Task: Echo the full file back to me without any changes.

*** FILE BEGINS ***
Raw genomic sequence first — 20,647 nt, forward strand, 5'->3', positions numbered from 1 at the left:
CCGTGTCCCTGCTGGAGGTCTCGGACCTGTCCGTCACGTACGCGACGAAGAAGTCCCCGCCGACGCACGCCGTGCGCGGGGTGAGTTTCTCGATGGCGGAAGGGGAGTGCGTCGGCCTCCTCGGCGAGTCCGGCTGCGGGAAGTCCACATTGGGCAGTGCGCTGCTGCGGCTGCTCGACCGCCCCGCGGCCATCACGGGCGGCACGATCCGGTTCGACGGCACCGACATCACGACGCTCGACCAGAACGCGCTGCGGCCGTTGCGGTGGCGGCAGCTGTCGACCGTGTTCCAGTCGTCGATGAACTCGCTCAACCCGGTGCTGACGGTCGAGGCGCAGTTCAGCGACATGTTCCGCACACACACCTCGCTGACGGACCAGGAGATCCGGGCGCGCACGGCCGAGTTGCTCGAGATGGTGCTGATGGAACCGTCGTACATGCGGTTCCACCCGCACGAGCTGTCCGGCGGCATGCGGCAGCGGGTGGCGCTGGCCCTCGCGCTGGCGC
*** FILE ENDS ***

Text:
Raw genomic sequence first — 20,647 nt, forward strand, 5'->3', positions numbered from 1 at the left:
CCGTGTCCCTGCTGGAGGTCTCGGACCTGTCCGTCACGTACGCGACGAAGAAGTCCCCGCCGACGCACGCCGTGCGCGGGGTGAGTTTCTCGATGGCGGAAGGGGAGTGCGTCGGCCTCCTCGGCGAGTCCGGCTGCGGGAAGTCCACATTGGGCAGTGCGCTGCTGCGGCTGCTCGACCGCCCCGCGGCCATCACGGGCGGCACGATCCGGTTCGACGGCACCGACATCACGACGCTCGACCAGAACGCGCTGCGGCCGTTGCGGTGGCGGCAGCTGTCGACCGTGTTCCAGTCGTCGATGAACTCGCTCAACCCGGTGCTGACGGTCGAGGCGCAGTTCAGCGACATGTTCCGCACACACACCTCGCTGACGGACCAGGAGATCCGGGCGCGCACGGCCGAGTTGCTCGAGATGGTGCTGATGGAACCGTCGTACATGCGGTTCCACCCGCACGAGCTGTCCGGCGGCATGCGGCAGCGGGTGGCGCTGGCCCTCGCGCTGGCGC